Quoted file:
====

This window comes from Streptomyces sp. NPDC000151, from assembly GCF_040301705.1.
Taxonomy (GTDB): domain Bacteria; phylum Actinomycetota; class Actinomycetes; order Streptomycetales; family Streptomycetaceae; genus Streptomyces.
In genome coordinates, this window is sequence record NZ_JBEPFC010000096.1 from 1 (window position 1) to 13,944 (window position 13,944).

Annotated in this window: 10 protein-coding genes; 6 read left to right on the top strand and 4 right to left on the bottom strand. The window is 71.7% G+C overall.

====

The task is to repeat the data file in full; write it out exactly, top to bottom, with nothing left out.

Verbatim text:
This window comes from Streptomyces sp. NPDC000151, from assembly GCF_040301705.1.
Taxonomy (GTDB): domain Bacteria; phylum Actinomycetota; class Actinomycetes; order Streptomycetales; family Streptomycetaceae; genus Streptomyces.
In genome coordinates, this window is sequence record NZ_JBEPFC010000096.1 from 1 (window position 1) to 13,944 (window position 13,944).

Annotated in this window: 10 protein-coding genes; 6 read left to right on the top strand and 4 right to left on the bottom strand. The window is 71.7% G+C overall.